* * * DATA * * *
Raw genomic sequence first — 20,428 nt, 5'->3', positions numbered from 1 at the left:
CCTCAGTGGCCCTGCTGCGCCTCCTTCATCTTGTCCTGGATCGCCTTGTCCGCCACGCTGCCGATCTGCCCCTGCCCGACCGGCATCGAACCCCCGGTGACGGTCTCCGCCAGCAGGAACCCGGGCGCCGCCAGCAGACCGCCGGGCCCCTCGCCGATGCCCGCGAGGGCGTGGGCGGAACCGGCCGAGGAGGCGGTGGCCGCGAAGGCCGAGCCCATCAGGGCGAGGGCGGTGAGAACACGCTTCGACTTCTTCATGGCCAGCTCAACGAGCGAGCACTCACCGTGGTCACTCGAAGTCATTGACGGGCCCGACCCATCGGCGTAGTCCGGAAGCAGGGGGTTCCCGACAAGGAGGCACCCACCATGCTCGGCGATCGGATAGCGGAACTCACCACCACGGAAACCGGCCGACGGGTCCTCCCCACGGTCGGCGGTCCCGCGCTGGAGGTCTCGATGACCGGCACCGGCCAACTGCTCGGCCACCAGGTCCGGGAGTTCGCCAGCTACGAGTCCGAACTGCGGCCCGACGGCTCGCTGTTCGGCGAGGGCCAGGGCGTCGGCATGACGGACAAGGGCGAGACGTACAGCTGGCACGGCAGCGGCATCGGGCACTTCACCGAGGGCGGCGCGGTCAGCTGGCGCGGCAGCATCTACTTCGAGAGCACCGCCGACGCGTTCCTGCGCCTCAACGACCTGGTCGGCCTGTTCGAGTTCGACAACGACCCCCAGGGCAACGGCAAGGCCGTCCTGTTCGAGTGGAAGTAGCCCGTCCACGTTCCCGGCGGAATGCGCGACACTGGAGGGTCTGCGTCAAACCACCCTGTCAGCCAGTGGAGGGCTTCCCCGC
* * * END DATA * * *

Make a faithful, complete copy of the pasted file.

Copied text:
Raw genomic sequence first — 20,428 nt, 5'->3', positions numbered from 1 at the left:
CCTCAGTGGCCCTGCTGCGCCTCCTTCATCTTGTCCTGGATCGCCTTGTCCGCCACGCTGCCGATCTGCCCCTGCCCGACCGGCATCGAACCCCCGGTGACGGTCTCCGCCAGCAGGAACCCGGGCGCCGCCAGCAGACCGCCGGGCCCCTCGCCGATGCCCGCGAGGGCGTGGGCGGAACCGGCCGAGGAGGCGGTGGCCGCGAAGGCCGAGCCCATCAGGGCGAGGGCGGTGAGAACACGCTTCGACTTCTTCATGGCCAGCTCAACGAGCGAGCACTCACCGTGGTCACTCGAAGTCATTGACGGGCCCGACCCATCGGCGTAGTCCGGAAGCAGGGGGTTCCCGACAAGGAGGCACCCACCATGCTCGGCGATCGGATAGCGGAACTCACCACCACGGAAACCGGCCGACGGGTCCTCCCCACGGTCGGCGGTCCCGCGCTGGAGGTCTCGATGACCGGCACCGGCCAACTGCTCGGCCACCAGGTCCGGGAGTTCGCCAGCTACGAGTCCGAACTGCGGCCCGACGGCTCGCTGTTCGGCGAGGGCCAGGGCGTCGGCATGACGGACAAGGGCGAGACGTACAGCTGGCACGGCAGCGGCATCGGGCACTTCACCGAGGGCGGCGCGGTCAGCTGGCGCGGCAGCATCTACTTCGAGAGCACCGCCGACGCGTTCCTGCGCCTCAACGACCTGGTCGGCCTGTTCGAGTTCGACAACGACCCCCAGGGCAACGGCAAGGCCGTCCTGTTCGAGTGGAAGTAGCCCGTCCACGTTCCCGGCGGAATGCGCGACACTGGAGGGTCTGCGTCAAACCACCCTGTCAGCCAGTGGAGGGCTTCCCCGC